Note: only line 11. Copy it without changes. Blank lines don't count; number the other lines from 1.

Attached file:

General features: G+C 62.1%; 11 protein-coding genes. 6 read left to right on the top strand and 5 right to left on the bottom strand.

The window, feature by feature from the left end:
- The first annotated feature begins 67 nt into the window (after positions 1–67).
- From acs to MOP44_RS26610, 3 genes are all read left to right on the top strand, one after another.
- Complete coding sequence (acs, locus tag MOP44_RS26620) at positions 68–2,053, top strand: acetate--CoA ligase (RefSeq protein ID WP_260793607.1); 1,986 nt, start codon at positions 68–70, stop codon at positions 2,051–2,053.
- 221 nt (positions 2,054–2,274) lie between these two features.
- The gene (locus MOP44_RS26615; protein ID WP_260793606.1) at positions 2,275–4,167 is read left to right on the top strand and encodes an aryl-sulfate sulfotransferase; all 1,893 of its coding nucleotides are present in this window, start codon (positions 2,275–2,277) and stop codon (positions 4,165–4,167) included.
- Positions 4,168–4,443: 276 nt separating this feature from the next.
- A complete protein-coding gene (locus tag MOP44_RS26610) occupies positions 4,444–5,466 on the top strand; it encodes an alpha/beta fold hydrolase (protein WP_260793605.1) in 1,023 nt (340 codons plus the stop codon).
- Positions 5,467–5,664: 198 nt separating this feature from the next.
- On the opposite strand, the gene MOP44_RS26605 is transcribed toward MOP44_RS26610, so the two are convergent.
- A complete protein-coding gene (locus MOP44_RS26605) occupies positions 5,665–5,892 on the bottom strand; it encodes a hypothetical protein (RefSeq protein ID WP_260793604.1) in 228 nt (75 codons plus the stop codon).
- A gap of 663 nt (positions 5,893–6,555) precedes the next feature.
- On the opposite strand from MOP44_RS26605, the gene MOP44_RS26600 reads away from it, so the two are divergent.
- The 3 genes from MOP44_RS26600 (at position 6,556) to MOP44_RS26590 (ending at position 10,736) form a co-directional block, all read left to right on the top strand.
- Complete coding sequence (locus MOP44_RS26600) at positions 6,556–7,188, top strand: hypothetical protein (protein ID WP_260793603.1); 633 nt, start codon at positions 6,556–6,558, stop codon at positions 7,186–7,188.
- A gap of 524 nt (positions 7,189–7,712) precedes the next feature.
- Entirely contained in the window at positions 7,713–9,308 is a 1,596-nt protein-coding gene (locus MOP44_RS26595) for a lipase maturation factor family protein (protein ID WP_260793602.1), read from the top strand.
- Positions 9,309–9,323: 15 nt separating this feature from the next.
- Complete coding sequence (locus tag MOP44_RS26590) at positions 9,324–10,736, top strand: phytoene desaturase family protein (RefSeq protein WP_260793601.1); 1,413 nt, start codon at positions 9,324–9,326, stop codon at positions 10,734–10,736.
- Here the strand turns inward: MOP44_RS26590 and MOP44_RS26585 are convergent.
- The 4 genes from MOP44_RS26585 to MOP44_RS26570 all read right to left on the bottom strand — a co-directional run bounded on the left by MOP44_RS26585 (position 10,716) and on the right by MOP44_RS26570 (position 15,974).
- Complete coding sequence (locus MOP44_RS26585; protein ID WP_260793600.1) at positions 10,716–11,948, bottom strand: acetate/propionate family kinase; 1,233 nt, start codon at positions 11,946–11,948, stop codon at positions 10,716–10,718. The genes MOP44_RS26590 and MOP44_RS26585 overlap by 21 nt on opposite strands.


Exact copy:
- On the opposite strand, the gene MOP44_RS26605 is transcribed toward MOP44_RS26610, so the two are convergent.